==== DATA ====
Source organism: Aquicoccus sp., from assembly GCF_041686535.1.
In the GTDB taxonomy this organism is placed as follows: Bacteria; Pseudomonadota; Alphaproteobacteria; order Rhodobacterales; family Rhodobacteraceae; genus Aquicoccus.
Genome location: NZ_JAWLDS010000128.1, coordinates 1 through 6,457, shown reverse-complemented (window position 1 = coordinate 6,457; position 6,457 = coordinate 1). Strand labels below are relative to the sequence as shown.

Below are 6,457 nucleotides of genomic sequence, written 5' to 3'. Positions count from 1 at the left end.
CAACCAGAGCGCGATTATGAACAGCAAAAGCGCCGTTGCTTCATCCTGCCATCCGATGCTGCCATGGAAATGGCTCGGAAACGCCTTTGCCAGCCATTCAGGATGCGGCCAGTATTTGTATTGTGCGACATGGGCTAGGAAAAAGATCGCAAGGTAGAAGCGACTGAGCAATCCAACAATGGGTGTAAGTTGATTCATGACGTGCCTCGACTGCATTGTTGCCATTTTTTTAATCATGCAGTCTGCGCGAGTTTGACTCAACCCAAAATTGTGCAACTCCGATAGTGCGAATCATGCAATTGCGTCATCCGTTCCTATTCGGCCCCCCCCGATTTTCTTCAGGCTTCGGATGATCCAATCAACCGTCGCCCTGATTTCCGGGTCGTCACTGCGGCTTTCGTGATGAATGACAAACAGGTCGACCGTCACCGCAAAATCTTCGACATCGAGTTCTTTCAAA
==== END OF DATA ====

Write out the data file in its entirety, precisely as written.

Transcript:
Source organism: Aquicoccus sp., from assembly GCF_041686535.1.
In the GTDB taxonomy this organism is placed as follows: Bacteria; Pseudomonadota; Alphaproteobacteria; order Rhodobacterales; family Rhodobacteraceae; genus Aquicoccus.
Genome location: NZ_JAWLDS010000128.1, coordinates 1 through 6,457, shown reverse-complemented (window position 1 = coordinate 6,457; position 6,457 = coordinate 1). Strand labels below are relative to the sequence as shown.

Below are 6,457 nucleotides of genomic sequence, written 5' to 3'. Positions count from 1 at the left end.
CAACCAGAGCGCGATTATGAACAGCAAAAGCGCCGTTGCTTCATCCTGCCATCCGATGCTGCCATGGAAATGGCTCGGAAACGCCTTTGCCAGCCATTCAGGATGCGGCCAGTATTTGTATTGTGCGACATGGGCTAGGAAAAAGATCGCAAGGTAGAAGCGACTGAGCAATCCAACAATGGGTGTAAGTTGATTCATGACGTGCCTCGACTGCATTGTTGCCATTTTTTTAATCATGCAGTCTGCGCGAGTTTGACTCAACCCAAAATTGTGCAACTCCGATAGTGCGAATCATGCAATTGCGTCATCCGTTCCTATTCGGCCCCCCCCGATTTTCTTCAGGCTTCGGATGATCCAATCAACCGTCGCCCTGATTTCCGGGTCGTCACTGCGGCTTTCGTGATGAATGACAAACAGGTCGACCGTCACCGCAAAATCTTCGACATCGAGTTCTTTCAAA